The question is how should Lufthansa go about it. I do not believe that any single airport in Germany has the potential to generate enough passenger volume for for scheduled long-haul flights with reasonable frequency without a considerable amount of connecting traffic. So that's something that has to be factored in, and that's were the problem lies with DUS: while Lufthansa has a sizable operation there, the flights are not coordinated to come and go in banks, which would make it rather difficult for the scheduling department to generate a good number of possible connections with acceptable transfer times. And because of the slot constraints at DUS, which also operates near capacity, Lufthansa will not be able to tweak the schedule for optimization.
Again, what should they do? Usually, airline managers are very predictable. I predict that Lufthansa will do the same as they did before in 1989, that is recreate the West Hub ("Drehkreuz West") in Cologne. Back in 1989, the situation was quite similar: LH had run out of space at FRA and DUS (which was still a single runway operation at that time), and had to look for a new growth opportunity, and came across that almost dormant airport just 10 miles away from their corporate headquarters, in a city almost twice the size of DUS or FRA, (and the second biggest airport in pre-war Germany).
So they brought in a number of regional aircraft, some new main line flights and new transatlantic flights to Newark and DC (I believe it was Baltimore, actually. Correct me if I'm wrong). It had a very successful start, and then traffic started to dwindle in the wake of the PA103 bombing and the war in the Gulf, which set off a world aviation crisis. Then Lufthansa retracted to FRA once again ... high tide ... low tide. What happened then was that Munich's new airport opened, and Lufthansa could simply not afford not to utilize that brand-new, state-of-the-art facility. Else, someone else would have jumped on the opportunity, and keeping competitors at bay or eliminating them altogether has always been Lufthansa's supreme directive. Not unlike American Airlines, I might say (and a nasty derogative comes to my mind, when I think about comparing the two ... - nuff said).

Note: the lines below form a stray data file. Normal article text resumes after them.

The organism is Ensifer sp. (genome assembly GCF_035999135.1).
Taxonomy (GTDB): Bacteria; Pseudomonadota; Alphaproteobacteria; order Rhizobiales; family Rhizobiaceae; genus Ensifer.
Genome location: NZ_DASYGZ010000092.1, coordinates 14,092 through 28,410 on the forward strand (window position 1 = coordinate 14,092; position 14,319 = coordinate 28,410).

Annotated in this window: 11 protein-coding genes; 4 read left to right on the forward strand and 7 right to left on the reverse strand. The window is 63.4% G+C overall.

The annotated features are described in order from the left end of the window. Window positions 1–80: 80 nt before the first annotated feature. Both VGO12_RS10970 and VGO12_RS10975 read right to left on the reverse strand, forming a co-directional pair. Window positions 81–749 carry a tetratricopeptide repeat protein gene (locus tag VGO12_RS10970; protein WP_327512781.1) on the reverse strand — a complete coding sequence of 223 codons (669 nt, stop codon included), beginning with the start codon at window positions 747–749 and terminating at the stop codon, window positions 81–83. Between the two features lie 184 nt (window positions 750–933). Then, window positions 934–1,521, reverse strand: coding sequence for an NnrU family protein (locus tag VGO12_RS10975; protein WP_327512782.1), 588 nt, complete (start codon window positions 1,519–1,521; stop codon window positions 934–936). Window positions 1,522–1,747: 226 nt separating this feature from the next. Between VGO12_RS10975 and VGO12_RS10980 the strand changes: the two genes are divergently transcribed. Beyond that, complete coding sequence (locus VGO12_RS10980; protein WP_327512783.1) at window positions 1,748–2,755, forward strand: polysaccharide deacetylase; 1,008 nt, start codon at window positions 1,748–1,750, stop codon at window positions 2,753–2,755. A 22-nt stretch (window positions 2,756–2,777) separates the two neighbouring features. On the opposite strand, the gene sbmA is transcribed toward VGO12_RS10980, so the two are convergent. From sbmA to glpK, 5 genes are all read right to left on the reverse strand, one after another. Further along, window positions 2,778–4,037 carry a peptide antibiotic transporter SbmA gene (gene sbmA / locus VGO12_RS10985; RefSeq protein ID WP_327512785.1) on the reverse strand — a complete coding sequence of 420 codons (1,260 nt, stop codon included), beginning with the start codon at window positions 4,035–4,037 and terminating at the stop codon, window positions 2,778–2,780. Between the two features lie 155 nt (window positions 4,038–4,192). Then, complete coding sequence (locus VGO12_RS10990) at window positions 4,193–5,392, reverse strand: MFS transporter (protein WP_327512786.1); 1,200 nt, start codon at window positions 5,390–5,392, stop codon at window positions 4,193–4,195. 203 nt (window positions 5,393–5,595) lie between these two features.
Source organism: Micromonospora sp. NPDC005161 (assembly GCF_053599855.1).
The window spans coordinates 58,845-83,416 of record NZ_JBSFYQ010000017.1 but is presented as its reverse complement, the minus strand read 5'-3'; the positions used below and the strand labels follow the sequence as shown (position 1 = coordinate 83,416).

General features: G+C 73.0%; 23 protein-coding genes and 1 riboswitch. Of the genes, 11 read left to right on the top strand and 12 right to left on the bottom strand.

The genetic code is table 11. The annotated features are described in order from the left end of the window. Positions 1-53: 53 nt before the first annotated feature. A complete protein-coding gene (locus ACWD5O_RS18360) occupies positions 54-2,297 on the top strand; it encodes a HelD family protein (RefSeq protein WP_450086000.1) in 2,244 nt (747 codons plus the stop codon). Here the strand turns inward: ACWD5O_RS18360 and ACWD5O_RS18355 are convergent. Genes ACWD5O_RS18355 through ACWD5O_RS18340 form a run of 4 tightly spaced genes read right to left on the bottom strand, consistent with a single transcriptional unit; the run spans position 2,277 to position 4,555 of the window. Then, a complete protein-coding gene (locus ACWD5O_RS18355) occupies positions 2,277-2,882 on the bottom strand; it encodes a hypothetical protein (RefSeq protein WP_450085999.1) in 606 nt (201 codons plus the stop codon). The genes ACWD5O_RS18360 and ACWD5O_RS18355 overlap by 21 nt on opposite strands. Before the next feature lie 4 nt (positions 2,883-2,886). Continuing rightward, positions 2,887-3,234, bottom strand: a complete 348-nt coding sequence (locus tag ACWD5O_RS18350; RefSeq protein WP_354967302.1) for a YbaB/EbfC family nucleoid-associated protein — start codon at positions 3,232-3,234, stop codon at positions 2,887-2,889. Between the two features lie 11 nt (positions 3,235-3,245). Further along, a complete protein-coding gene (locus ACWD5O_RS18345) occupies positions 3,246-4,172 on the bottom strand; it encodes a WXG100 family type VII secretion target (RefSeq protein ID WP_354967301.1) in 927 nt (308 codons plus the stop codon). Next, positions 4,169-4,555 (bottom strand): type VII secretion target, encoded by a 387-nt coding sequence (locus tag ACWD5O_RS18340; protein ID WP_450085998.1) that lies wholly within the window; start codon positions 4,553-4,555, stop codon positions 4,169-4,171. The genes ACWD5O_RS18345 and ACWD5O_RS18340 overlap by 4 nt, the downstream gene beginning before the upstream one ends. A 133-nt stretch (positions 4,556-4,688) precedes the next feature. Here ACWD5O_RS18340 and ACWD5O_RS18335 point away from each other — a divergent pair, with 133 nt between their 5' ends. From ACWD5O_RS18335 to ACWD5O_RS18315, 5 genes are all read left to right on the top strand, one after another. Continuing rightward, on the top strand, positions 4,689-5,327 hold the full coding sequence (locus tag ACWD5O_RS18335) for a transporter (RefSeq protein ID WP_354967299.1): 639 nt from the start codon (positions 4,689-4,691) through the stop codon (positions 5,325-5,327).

So now that Lufthansa got Munich going, FRA and DUS are full again, they may very well pick up, where they left off in the early nineties - in Cologne. And Cologne is much better suited now for connecting traffic than it was in 1989. It's original design was similar to MCI, with decentralized security check lines at each individual gate, and next to nil in terms of amenities airside. It's purpose was basically to serve local traffic only. So it wasn't a surprise that the west hub did not catch on immediately. However things have changed now. The airport has seen dramatic expansion and makeover in recent years, designed by Helmut Jahn, the famed designer of my beloved United terminal in Chi-town. Security is now centralized, and an array of new shops and restaurants have been added airside, so that passengers won't get bored while waiting for a connecting flight. On top of that, CGN now has a direct high-speed rail link, connecting the airport with FRA in less than an hour. Overall, the railroad station has significantly increased the catchment area of CGN. And the improvements have not gone unnoticed. In recent years CGN has been the fastest growing major airport in Germany. In 1989, when LH first attempted to install a mini-hub there the annual passenger numbers were in the range of three million. This year, it's going to be close to eleven million, and no end of the growth spurt inside. And note that this is all O&D traffic, since none of the major airlines there offer connections via CGN.
So, there are a number of reasons for Lufthansa to once again consider Cologne. But there is also some indication that it may actually happen, and that is a flurry of rather unexpected construction activity at CGN, all surrounding Lufthansa's operations there: Lufthansa is in the middle of relocating to the C-satellite of Terminal One, basically trading spaces with its low-cost affiliate Germanwings. They are sinking two million euros in two new space age style lounges, one each for business and first and to modernize the gate area (which had just been redone five years ago, when Germanwings moved in there). Meanwhile, the airport authority is working on doubling the number of security check lanes this there from ten to twenty-two. Does Continental even have that many at Newark?). They are also expanding the gate area in the C-satellite, which will result in a seamless airside connection to the widebody gates at Terminal Two. When this construction is complete, Lufthansa will have as much, if not more gate space in CGN than in DUS. On top of that, construction is about to begin for a new 110,000 sq ft freight hall. One thing I can assure you that the CGN airport managers are rather frugal. They would not spend this money so soon, if they did not see the immediate need for a significant increase in terminal capacity, so something's brewing there. It cannot be explained with the steady, predictable growth generated by Germanwings and TUIfly.